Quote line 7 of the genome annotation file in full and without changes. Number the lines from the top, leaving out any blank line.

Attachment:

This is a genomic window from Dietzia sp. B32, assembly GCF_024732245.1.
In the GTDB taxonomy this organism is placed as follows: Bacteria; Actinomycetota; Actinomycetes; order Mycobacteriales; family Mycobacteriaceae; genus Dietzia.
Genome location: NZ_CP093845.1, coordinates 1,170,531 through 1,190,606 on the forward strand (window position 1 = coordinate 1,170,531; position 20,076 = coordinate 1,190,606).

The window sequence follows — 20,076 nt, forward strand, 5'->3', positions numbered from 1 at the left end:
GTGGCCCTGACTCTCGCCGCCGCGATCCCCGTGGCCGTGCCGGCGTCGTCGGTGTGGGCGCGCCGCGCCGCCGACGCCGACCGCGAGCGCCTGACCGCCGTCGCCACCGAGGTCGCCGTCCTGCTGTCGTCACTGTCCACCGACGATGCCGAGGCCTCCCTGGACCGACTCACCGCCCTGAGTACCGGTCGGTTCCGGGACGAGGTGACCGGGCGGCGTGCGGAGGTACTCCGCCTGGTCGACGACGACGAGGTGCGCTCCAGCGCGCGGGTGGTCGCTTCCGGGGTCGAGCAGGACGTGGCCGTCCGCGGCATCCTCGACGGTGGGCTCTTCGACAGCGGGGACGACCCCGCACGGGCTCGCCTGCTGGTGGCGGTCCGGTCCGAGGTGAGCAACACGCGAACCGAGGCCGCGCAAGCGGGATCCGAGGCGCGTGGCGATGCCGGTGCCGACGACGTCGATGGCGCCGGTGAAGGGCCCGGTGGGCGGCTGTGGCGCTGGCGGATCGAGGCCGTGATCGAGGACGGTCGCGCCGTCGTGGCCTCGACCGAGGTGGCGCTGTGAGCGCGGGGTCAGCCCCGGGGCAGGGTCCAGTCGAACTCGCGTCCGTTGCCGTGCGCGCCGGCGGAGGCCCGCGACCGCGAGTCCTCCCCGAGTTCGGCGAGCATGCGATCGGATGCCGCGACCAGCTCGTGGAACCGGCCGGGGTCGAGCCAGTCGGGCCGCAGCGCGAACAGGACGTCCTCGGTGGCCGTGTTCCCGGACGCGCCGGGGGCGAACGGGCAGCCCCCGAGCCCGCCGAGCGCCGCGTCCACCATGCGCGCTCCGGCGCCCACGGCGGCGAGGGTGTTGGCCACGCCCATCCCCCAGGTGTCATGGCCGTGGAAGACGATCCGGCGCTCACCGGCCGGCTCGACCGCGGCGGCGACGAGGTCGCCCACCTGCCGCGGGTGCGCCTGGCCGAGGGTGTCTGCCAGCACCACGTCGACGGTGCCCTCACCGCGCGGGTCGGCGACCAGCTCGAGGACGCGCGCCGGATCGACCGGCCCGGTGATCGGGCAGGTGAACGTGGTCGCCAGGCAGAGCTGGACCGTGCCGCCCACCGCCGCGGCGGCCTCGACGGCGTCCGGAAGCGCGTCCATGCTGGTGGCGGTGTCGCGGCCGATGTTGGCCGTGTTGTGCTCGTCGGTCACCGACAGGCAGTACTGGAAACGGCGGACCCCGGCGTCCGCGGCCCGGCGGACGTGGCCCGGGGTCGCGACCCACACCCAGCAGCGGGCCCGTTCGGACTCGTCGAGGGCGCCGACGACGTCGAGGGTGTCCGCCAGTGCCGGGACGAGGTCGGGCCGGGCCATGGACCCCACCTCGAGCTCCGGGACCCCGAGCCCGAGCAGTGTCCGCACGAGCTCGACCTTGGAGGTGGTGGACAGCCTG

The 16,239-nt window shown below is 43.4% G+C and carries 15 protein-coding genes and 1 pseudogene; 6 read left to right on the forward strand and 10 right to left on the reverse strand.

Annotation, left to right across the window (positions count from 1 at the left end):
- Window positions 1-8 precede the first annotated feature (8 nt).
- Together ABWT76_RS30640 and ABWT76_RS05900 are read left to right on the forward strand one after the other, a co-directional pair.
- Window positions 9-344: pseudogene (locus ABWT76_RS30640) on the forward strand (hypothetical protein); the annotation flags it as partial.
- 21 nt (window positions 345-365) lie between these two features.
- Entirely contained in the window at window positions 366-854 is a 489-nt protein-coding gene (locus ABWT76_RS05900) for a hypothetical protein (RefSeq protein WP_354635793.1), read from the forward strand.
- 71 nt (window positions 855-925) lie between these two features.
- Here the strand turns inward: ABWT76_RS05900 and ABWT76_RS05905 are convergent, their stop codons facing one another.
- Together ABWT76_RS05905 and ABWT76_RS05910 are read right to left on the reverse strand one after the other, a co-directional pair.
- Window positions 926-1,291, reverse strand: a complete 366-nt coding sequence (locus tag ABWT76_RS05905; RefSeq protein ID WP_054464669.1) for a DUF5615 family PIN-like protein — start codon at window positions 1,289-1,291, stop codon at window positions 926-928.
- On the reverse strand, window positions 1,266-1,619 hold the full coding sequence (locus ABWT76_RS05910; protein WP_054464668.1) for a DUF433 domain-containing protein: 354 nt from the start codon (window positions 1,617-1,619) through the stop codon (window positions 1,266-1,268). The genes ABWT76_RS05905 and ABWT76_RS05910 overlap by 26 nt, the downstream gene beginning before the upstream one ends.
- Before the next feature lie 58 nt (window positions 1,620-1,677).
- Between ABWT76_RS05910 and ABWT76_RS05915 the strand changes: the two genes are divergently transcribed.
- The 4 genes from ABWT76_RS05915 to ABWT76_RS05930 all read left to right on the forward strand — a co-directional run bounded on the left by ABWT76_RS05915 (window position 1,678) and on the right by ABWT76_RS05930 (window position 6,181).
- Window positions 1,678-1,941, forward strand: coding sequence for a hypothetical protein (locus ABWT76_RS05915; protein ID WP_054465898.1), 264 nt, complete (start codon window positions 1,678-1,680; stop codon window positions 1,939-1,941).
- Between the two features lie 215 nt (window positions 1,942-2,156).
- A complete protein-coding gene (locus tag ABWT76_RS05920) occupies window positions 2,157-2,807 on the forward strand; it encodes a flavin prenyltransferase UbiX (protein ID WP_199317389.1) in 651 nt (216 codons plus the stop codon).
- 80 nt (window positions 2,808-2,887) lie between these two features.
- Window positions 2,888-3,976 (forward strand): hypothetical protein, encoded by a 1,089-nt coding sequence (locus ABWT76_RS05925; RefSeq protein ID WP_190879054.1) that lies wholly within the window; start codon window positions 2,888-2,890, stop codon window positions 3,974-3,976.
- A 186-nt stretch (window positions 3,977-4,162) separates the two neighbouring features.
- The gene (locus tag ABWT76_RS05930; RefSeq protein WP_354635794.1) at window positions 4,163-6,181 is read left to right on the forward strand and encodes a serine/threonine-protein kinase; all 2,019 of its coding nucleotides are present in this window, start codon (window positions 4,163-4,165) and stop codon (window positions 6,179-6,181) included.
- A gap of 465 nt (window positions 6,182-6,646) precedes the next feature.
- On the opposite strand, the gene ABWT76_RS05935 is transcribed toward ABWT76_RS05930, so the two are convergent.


Annotation, left to right across the window (positions count from 1 at the left end):